Things to Remember About Grind Size

Grind size matters when you want to brew the perfect cup of coffee. It is an important variable alongside water temperature and pressure and determines what kind of brewing method you use. When brewing at home, here are some essential things to remember:

Grind size and extraction time go hand-in-hand.

The finer the grind, the less time it needs for extraction. Drinks that use extra coarse grinds like cold brew take about 12 hours to produce. Espresso shots need only 20-30 seconds to extract the right amount of flavor.

If you want a more robust cup, find the right ratio.

The ratio between water and grounds can vary depending on how strong you like your coffee to taste. This affects the extraction process. For the most part, finer grinds produce stronger cups of coffee. Turkish coffee is generally much more potent than drip coffee. It is usually served in smaller cups so you don’t get an overload of strong flavor and caffeine.

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If you use a fine grind in a French Press or drip coffee machine, you will over-extract the flavor and feel yourself buzzing. The same goes for using coarse coffee for an espresso machine or Moka pot—you’ll just be drinking acidic water and not feeling energized. Make sure you use the precise grind size and find the perfect ratio to achieve the stronger or weaker taste that you prefer.

Consider all of the variables

Ratio, extraction time, water pressure, and grind size are just a few of the main factors to look at when brewing at home. How coarse and fine your grinds are should match the brewing method that you use first before considering the other variables.

What Kind of Grinder Should I Use?

Now that we know the logistics of coffee grind sizes, it’s time to talk about cost and equipment. You can easily buy bags of pre-ground coffee at the grocery store or a coffee shop. But it will be challenging to manipulate the flavors and extraction process if you do not grind the beans yourself.

There are plenty of different devices out there for grinding, from manual hand grinders to expensive machines. Depending on your brewing method, you may not need to spend much on a fancy new grinder.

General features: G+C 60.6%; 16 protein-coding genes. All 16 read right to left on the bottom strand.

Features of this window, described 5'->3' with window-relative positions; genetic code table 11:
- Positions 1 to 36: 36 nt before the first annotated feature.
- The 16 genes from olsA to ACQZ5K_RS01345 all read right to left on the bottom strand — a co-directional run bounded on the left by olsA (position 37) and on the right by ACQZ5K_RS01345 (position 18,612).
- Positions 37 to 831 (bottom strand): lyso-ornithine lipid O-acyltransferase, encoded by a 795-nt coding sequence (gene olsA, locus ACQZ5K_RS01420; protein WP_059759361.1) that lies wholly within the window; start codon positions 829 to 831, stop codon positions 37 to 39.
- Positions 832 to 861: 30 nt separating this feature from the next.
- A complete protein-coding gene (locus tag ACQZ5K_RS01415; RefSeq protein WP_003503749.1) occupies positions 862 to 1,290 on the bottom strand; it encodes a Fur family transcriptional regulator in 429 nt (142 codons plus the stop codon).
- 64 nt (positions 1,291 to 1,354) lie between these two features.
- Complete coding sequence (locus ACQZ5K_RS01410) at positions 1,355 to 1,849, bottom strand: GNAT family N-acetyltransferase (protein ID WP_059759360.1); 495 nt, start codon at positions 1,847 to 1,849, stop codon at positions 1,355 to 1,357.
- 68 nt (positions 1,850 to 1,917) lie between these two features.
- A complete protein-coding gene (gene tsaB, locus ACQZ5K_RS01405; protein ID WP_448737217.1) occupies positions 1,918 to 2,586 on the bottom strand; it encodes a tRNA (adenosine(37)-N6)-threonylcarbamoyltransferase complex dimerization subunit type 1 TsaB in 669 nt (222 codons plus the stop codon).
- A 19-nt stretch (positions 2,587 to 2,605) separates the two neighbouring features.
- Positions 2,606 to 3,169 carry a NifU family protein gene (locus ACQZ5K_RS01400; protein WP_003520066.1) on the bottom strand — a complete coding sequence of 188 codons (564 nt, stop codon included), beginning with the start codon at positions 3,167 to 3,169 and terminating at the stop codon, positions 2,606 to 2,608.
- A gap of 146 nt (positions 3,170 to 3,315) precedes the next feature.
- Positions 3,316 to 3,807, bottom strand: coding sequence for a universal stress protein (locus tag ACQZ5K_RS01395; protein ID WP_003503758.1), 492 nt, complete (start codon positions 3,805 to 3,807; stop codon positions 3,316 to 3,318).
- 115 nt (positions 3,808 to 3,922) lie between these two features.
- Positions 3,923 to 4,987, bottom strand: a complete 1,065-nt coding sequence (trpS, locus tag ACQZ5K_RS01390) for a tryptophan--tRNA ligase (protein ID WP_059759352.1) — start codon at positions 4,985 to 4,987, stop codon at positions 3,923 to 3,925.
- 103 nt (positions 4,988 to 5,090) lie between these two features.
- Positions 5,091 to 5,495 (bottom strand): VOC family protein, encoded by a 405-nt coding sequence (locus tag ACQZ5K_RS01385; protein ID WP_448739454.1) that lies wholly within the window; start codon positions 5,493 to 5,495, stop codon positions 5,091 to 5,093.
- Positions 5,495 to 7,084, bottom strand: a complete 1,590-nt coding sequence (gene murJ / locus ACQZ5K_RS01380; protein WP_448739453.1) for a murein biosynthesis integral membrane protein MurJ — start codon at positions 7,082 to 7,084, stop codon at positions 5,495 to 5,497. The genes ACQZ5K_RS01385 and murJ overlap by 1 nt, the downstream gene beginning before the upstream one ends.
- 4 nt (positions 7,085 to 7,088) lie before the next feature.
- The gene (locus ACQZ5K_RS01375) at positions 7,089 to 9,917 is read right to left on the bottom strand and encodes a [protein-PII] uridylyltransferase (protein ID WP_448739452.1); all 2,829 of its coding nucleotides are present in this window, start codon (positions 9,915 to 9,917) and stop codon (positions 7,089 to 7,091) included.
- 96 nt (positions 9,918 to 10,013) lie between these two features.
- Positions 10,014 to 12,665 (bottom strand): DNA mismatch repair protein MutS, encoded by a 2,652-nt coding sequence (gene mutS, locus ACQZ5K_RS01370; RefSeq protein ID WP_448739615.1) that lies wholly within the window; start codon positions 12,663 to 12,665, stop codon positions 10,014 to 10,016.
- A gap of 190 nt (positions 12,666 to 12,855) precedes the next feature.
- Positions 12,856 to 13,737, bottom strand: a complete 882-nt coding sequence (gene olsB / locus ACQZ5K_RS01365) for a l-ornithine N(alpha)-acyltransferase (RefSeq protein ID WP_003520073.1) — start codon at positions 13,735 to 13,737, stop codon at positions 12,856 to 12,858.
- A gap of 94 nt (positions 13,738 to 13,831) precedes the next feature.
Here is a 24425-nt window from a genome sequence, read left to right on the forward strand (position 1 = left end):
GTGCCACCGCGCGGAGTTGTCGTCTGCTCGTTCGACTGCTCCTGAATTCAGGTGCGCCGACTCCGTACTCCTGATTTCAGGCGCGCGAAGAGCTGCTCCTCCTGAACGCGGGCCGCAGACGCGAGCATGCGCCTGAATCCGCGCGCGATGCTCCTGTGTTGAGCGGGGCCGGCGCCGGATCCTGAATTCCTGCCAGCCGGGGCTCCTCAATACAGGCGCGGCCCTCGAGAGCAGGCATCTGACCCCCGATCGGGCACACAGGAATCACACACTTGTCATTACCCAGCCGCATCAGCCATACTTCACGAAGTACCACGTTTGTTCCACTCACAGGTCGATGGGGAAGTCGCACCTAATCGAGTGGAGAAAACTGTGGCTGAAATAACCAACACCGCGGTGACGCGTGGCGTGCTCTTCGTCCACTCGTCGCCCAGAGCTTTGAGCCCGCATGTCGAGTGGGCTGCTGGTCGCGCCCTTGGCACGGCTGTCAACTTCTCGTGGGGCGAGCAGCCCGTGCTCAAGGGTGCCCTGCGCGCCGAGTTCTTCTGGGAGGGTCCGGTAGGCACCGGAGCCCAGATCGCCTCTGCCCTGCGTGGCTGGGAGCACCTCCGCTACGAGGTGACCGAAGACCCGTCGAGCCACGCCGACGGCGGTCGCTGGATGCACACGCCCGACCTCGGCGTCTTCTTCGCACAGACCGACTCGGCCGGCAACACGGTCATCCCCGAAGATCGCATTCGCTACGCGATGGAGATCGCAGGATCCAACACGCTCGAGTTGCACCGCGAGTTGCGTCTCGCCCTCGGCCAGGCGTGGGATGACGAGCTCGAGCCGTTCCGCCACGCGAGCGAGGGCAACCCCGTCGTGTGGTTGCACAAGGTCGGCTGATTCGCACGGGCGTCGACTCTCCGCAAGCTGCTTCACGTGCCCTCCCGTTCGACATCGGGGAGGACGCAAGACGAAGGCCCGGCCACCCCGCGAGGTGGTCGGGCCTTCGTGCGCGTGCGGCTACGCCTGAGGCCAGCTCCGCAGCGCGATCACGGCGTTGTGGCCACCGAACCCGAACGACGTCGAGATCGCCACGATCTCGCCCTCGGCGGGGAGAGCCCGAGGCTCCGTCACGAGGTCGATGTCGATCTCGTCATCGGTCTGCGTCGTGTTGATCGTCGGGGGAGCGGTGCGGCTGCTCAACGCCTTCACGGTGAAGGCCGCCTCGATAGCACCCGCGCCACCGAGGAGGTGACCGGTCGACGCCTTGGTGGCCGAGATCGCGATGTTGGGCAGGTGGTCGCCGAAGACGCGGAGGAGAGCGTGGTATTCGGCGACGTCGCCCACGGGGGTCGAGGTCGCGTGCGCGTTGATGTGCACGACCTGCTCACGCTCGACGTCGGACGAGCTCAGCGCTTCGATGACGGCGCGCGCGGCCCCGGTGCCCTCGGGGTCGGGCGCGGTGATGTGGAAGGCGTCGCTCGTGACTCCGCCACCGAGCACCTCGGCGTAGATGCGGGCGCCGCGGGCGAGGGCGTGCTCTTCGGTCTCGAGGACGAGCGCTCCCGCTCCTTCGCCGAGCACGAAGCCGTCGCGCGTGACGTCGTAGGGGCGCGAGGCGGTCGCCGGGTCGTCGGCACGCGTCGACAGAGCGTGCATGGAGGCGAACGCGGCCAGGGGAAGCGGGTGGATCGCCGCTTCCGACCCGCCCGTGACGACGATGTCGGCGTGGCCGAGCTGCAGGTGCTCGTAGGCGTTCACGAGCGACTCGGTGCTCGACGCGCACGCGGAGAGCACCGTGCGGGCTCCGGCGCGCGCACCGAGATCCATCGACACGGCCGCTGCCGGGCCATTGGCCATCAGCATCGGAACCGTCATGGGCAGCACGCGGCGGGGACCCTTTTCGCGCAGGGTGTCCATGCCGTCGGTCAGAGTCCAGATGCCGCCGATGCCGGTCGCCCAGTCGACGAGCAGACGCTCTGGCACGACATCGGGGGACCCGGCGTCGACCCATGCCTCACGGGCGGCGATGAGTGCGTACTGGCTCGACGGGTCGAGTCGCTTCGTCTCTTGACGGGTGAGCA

Blades or Burrs?

Coffee beans are grind in two different ways: with blades or burrs. Blades, sometimes called a propeller grinder, effectively slice up the beans. They are usually in cheaper grinders because they have less precision and produce less uniform grinds.

two different coffee grinders, one with coffee beans and the other one empty

On the other hand, a burr grinder uses two oscillating, serrated plates called burrs. These plates crush and grind the beans instead of cutting them. Burr grinders are much more consistent than blades, and you can adjust the distance between the burrs to get a uniform grind size.

Having a consistent grind allows you to achieve an even extraction.

Relative Cost

Drip coffee is one of the easiest to brew and doesn’t require a finer grind, so spending around $30-50 is reasonable for an excellent grinder. If you spend around $100, you can get a grinder that produces a more consistent grind, which is necessary if you’re using a French Press.

However, espressos and other drinks that require finer grinds need machines that can produce consistently fine grinds. This may lead you to spend between $100-$200 on a grinder.

It may seem like a hefty monetary investment, but grinding your beans at home with the right grinder allows you to alter the texture according to your brewing method and preference. Consistency is crucial when it comes to a good grinder, and you want to make sure it can grind a variety of sizes well.

Final Thoughts

Trial and error is inevitable as you experiment with various brewing methods and grind sizes. Don’t be intimidated to adjust the size of the grounds and fiddle around with the extraction process to find the perfect balance. While there are many ways to craft coffee, find the method and taste that you prefer and enjoy the process of brewing right at home.